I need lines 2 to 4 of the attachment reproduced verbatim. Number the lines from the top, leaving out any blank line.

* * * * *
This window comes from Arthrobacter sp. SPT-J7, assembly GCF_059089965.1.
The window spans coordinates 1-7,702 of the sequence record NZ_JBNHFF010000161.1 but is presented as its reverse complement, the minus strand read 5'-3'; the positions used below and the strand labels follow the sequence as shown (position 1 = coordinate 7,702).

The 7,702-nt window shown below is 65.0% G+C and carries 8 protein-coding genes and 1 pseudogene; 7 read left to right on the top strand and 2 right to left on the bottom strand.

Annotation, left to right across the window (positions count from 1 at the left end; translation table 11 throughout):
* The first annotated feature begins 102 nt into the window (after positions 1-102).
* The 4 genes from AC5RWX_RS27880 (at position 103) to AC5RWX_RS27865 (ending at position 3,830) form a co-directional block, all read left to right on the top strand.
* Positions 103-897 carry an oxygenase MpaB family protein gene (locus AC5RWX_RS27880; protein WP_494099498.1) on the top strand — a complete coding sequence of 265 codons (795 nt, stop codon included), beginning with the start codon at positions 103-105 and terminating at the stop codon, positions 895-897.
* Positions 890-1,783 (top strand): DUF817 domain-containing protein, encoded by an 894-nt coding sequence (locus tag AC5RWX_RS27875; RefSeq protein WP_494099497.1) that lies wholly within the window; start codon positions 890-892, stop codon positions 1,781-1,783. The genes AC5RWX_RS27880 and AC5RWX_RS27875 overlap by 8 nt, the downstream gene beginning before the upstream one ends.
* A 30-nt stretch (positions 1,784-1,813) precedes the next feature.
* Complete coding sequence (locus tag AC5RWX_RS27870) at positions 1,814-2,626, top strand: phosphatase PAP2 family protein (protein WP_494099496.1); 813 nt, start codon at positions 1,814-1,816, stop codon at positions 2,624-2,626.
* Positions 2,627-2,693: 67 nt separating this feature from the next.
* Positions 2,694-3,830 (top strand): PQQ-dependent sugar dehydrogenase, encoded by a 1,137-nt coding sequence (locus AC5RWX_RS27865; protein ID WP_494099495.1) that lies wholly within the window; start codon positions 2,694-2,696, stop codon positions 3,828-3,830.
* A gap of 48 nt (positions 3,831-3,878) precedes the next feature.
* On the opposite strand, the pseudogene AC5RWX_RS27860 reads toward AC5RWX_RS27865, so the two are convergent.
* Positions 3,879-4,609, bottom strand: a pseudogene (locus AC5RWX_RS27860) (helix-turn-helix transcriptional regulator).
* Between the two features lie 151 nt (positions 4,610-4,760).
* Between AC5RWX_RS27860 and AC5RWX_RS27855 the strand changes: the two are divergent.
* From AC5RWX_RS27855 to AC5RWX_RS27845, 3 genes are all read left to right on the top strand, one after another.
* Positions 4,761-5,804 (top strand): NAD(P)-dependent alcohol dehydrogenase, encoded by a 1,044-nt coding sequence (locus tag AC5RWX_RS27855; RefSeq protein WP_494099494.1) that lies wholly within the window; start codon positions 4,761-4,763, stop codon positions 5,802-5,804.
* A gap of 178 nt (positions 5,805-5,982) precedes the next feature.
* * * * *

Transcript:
The window spans coordinates 1-7,702 of the sequence record NZ_JBNHFF010000161.1 but is presented as its reverse complement, the minus strand read 5'-3'; the positions used below and the strand labels follow the sequence as shown (position 1 = coordinate 7,702).

The 7,702-nt window shown below is 65.0% G+C and carries 8 protein-coding genes and 1 pseudogene; 7 read left to right on the top strand and 2 right to left on the bottom strand.

Annotation, left to right across the window (positions count from 1 at the left end; translation table 11 throughout):